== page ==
When I was six years old, my parents decided that our present situation was not enough, that our family deserved better. They made the decision to leave our extended family, our friends, and our memories for a better future for their two little girls: my sister and me.
My parents sacrificed what was once considered home for the American Dream: a life full of hardships, struggles and sacrifices. The American Dream was everything for them, regardless of the sleepless nights, double shifts and little time with their children. They left everything behind to give us the opportunity to obtain an education.
Throughout the years, I noticed the work ethic of my parents – they worked twice as hard as most people. They were so strict about our education, getting good grades, and attendance. At first I didn’t understand why, but it became clear in 8th grade.
It was that time of the year when the 8th graders would fundraise to pay for the traditional Washington D.C. trip. I was eager to get home the day our history teacher gave us the application for this trip. I knew my parents, with a little convincing, would sign off and give me money to spend out there in D.C. Little did I know that my reality was much more difficult than obtaining their signatures.
When my parents came home from their first shift, I made them lunch and cleaned the house. I made sure everything was perfect. I sat my parents down and showed them my report card full of straight A’s, then showed them my three certificates for honors, and made sure the application was last so they’d be convinced of my hard work and would sign off without hesitation. I asked them – but I was shocked that their answer was “No.”
I was so confused—I had worked so hard and kept a high GPA on top of playing club soccer and volunteering at school, mentoring my peers in math.
“Why can’t I go? Did I do something wrong?” My father let out a tear and hugged me. He said, “I’m sorry little one, we are so proud of you, but if we let you go, you will not be able to come home. We are not from here, we are undocumented.” I’m sure you can imagine how I felt. My heart sank. This was the very first time I was told I was undocumented.
That summer I realized that if I continued doing well in school I could one day graduate and make money to go to D.C. I didn’t fully understand what it meant to be undocumented. When I went to a math camp to prepare for high school honors math, I found out about the famous acronym, AVID, which stands for Advancement Via Individual Determination.
This acronym caught my attention, not just because I was a determined individual, but because I needed to find a way to graduate high school.
Since our family began to grow, my parents found a bigger home in a nearby city; however, we had to move schools. My parents found a school that offered the same AVID program I was in. The AVID program at this new high school was where my future was. That year, 2011, I met the AVID Coordinator, at my school whom I instantly admired. This lady was so compassionate, so attentive and so focused to detail. She made sure I turned in everything necessary to get into AVID at this school. She then became my AVID teacher.
On June 15, 2012, President Obama instituted a piece of legislation that would change the lives of undocumented youth forever, known as Deferred Action for Childhood Arrivals (DACA).
This piece of legislation made my dreams attainable. I sent my application to immigration and soon after they requested a letter from a witness to verify my presence in June 2011. That’s when my AVID teacher became more than just my teacher. She was the first person I ever trusted with my status. I was so afraid she would judge me when she knew I was not from here; however, she was so understanding and wrote that letter verifying I was in summer school that year.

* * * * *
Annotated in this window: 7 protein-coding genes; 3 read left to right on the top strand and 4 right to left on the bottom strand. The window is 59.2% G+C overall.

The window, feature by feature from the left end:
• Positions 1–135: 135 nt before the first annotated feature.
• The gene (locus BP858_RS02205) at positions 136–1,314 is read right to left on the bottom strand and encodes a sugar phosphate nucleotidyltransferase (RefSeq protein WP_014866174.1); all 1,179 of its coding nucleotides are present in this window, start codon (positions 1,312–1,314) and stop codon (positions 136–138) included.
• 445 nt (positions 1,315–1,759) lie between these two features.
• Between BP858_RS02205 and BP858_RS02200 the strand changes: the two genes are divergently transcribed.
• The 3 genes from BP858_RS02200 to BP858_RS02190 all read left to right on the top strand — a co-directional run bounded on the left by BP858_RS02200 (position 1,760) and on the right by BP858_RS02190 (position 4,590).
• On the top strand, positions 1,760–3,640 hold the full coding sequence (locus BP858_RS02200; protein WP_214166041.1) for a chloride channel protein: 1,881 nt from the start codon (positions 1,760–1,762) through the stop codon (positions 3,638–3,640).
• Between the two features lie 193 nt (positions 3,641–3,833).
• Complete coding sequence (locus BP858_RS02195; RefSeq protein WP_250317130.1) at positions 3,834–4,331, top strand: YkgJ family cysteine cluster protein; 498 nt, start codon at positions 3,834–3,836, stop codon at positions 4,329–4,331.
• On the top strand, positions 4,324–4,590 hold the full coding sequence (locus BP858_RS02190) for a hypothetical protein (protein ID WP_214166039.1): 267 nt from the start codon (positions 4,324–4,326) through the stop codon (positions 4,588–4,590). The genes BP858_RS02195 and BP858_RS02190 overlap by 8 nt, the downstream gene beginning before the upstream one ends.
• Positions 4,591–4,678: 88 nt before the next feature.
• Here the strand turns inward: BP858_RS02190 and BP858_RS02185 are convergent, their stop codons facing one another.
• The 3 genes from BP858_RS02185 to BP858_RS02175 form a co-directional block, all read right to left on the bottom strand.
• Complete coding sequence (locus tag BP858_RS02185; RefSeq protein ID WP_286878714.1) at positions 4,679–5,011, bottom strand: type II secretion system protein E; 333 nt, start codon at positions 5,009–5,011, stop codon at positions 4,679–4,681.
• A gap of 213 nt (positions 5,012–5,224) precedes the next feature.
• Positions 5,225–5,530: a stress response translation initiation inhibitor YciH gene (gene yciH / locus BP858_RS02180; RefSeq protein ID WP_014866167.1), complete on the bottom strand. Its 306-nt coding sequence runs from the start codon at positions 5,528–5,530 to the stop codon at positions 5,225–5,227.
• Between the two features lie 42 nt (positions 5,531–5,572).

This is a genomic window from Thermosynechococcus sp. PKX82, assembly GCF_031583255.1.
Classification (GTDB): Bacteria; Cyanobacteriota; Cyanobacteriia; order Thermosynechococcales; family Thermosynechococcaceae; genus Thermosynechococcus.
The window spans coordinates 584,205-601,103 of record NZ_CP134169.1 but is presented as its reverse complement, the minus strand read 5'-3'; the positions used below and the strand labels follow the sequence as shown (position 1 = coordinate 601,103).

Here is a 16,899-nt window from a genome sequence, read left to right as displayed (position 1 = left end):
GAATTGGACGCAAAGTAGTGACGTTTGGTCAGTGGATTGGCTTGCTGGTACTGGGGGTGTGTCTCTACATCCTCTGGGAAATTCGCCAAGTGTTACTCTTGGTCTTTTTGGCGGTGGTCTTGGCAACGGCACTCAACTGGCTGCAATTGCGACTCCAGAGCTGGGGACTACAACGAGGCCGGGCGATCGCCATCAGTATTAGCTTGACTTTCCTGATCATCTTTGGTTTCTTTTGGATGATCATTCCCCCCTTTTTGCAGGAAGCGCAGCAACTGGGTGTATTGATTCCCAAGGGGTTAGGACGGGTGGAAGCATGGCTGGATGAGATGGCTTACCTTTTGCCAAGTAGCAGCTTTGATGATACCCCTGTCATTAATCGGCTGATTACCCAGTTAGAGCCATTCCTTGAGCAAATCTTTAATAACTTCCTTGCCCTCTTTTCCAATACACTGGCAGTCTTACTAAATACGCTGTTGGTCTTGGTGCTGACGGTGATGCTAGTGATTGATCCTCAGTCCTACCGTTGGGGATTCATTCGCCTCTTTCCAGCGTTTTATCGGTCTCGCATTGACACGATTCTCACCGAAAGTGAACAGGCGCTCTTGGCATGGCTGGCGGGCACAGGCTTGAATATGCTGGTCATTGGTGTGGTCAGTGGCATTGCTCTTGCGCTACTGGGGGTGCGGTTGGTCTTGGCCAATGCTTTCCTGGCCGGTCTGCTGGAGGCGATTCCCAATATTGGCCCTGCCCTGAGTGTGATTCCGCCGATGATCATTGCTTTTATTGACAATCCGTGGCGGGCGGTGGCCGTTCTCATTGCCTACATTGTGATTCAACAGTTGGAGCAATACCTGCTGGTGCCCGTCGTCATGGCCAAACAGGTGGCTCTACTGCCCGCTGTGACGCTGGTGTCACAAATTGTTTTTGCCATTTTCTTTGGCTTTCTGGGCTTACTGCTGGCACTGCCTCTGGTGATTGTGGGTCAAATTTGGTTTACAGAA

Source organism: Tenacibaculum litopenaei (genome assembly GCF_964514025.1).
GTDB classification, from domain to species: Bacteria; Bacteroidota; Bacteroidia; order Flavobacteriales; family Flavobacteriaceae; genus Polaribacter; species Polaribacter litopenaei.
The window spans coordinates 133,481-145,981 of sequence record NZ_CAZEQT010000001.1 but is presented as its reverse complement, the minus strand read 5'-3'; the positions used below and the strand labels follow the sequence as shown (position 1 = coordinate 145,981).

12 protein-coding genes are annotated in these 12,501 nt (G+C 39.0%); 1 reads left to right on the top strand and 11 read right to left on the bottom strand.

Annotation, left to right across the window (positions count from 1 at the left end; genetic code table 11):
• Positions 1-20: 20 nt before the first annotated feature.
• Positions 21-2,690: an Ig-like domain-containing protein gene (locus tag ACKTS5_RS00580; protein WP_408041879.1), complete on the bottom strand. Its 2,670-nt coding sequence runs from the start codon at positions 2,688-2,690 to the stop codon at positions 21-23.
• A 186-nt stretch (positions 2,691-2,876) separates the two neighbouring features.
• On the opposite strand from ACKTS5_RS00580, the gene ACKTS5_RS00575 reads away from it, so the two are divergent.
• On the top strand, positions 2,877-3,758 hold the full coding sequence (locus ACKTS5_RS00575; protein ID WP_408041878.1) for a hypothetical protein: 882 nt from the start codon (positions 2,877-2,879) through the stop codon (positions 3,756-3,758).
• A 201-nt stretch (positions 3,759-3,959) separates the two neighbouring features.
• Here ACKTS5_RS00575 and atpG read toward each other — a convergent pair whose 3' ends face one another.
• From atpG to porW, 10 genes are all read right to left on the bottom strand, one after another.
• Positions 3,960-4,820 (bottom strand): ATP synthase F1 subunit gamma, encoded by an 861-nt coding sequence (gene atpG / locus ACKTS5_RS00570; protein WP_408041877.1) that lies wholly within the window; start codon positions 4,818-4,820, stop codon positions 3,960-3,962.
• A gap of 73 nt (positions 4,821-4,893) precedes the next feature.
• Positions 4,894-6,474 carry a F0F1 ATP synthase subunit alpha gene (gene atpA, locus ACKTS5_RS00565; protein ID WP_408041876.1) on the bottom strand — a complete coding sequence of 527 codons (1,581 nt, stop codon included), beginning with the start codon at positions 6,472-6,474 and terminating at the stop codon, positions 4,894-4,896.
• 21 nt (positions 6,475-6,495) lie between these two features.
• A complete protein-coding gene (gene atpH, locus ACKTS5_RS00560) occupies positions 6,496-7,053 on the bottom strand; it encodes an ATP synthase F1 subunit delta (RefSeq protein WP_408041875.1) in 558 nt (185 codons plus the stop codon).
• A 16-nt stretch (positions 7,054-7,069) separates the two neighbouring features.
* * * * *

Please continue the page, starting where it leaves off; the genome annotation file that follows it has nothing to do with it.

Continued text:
I shared this with you so you can fully understand what it’s like to be in my shoes.
I am one of 11 million undocumented people and one of 800,000 DACA students in the United States. I was supposed to be a statistic. I was destined to be a high school dropout because I am a female, low-income, undocumented, first-generation student.
AVID changed that for me.
It allowed me to dream and set my standards high. It gave me the courage to work hard for my goals and persevere until I reach them. AVID gave me a family who understood how difficult my journey was, yet stood by me.
I graduated high school with an exceptional résumé. I had 23 high school certificates, 11 senator recognitions for being an outstanding student, I was an intern on Kaiser Permanente and was accepted to intern at the local Children’s Hospital. Not only did I graduate high school, but I was also pinned as a medical assistant at age 17.
Without AVID and my AVID teacher I don’t think I could have accomplished all of this.
With the opportunities and experiences afforded to me through AVID – there was little room left for me to be concerned about much else. My only worry was graduating high school and becoming the first person in my family to make it to university.
I am now semesters away from obtaining my bachelor’s degree in biology. My goal is to become a doctor and help families in need. I continue to thank my AVID teachers for always going out of their way to find resources that would help me go to college. Now that I am in college I continue using all the tools AVID gave me to succeed.
As a DACA student I worry about the daily news. I worry about checking Twitter multiple times a day to see if the president has tweeted anything about DACA. I worry about my future as a student, I worry about losing my DACA status and not being able to continue going to school because of my status.
DACA or not, I will find a way to reach my goals and not live in fear because AVID gave me a family, it gave me everything I need to succeed, to persevere, and most of all it gave me the greatest treasure I possess, which is my education.